• Nathan Stazicker

Carving convention: Henry Moore and Sarah Lucas

The first works by sculptors to be acquired by the Arts Council Collection in the 1940s were not monumental hunks of bronze or stone, but small drawings in pencil and charcoal.

Henry Moore drawing of figures
Henry Moore, 'Shelter Drawing', 1942 © The Samuel Courtauld Trust, The Courtauld Gallery, London/estate of the artist

This focus on internal thought processes as recorded by the artist’s hand – a cheaper and more conservative bet in the early days of the collection – demonstrates that sculptors are not restricted to expression solely in three dimensions, and celebrates their works on paper.

Henry Moore’s Shelter Drawing of 1942 evokes the shared experience of Londoners sheltering from the Blitz. Taking refuge in a repurposed tube station, these monolithic bodies, anonymous and androgynous, repose with all the stature of Moore’s iconic reclining figures of later years. Yet we know that they are fallible and human, protected only by their temporary shelter and the resilience of their spirit. These figures are transformed into sites of peaceful conflict between strength and vulnerability, suggesting that the human body is constantly balancing on a knife edge between life and death.

Moore was engaged as an official War Artist by Kenneth Clark, who had been impressed by his air-raid shelter sketches from memory. This memorialisation is what lends the shelter drawings a universality – in Moore’s remembered charcoal lines, vulnerable citizens are translated into stoic sculptural bodies. Drawn as three-dimensional sculptures arranged across a two-dimensional sheet, these bodies seem to emerge from the darkness of war to contemplate a brighter future. When exhibited by Clark at the National Gallery, Moore’s war drawings were quickly adopted by an eager public as symbols of stoic resilience.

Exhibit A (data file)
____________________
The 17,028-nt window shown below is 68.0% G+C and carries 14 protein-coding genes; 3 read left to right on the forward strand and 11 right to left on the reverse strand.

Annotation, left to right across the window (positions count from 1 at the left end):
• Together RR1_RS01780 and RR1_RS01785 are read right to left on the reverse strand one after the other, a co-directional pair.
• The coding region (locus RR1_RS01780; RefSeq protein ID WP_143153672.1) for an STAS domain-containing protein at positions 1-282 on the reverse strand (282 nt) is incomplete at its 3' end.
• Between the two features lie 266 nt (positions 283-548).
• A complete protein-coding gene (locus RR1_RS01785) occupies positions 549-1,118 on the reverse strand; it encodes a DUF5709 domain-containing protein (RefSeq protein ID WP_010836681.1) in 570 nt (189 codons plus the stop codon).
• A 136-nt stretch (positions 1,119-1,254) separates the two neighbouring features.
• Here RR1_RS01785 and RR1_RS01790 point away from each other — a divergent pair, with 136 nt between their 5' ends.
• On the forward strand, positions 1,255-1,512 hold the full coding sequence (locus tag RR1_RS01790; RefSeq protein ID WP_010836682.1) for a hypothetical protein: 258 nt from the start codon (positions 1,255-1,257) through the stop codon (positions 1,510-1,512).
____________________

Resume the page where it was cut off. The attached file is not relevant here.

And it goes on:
Carefully arranged in an elongated composition, the draped figures recall the high-relief forms of the Parthenon frieze. They equally evoke the tight registers of the fourteenth-century ivory Passion Diptych (displayed in the same room of our exhibition), full of mortal and divine bodies. CORPUS: The Body Unbound brings Moore’s drawing from the Courtauld collection into conversation with contemporary sculpture loaned from the Arts Council Collection.

The classical allusions of Shelter Drawing, its androgyny, the weight of its figures and their vulnerability; all are reflected in Sarah Lucas’s NUD CYCLADIC 7 (2010). Although compiled from everyday materials – tights, fluff and wire set atop breeze blocks on an unpainted plinth – Lucas’s sculpture shares the stone-like tonalities and contortions of ancient Cycladic figurines.

Sarah Lucas sculpture made of tights in gallery
Sarah Lucas, 'NUD CYCLADIC 7', 2010 © the artist. Purchased with the assistance of the Art Fund. Arts Council Collection. Installation photograph courtesy Leo Garbutt Photography

Like Moore, she elevates the mundane into a vision of universal humanity. Similarly androgynous and quietly beautiful, Lucas’s works sits precariously upon its solid foundations. Its ordinary materials, like Moore’s ordinary bodies, appear inherently vulnerable in contrast to traditional sculptural techniques. Yet they hold their own, embodying an amorphous, universalising conception of the corpus.

Shelter Drawing captures the sculptor’s unique understanding of the human body in charcoal and watercolour; real bodies become flat lines which become three-dimensional objects, occupying tangible space within the drawing. Looking at Lucas’s twisted tights requires the process of finding bodies in form to be handed over to the viewer. This delicate yet visceral work invites constant interrogation; just how human is it?

Moore’s figures recline in their perpetual slumber, part-human and part-stone, indentured to paper. Forever underground, they seem to strive towards an unknown future whilst trapped in an unknowable past. Lucas’s sculpture, by contrast, could be considered a drawing set upon a plinth. Resembling ancient stone, its lowly materials shift as one circles them, like a pencil tracing bodily or facial features across a page. Whether the artist eschews or empowers such limbo between drawing and sculpture, past and present, is unclear. The ambiguous presence of her sculpture demands fresh liberation by each viewer to encounter it.


This post was originally written to accompany the exhibition CORPUS: The Body Unbound, on view at the Courtauld Gallery from 16 June 2017 to 16 July 2017.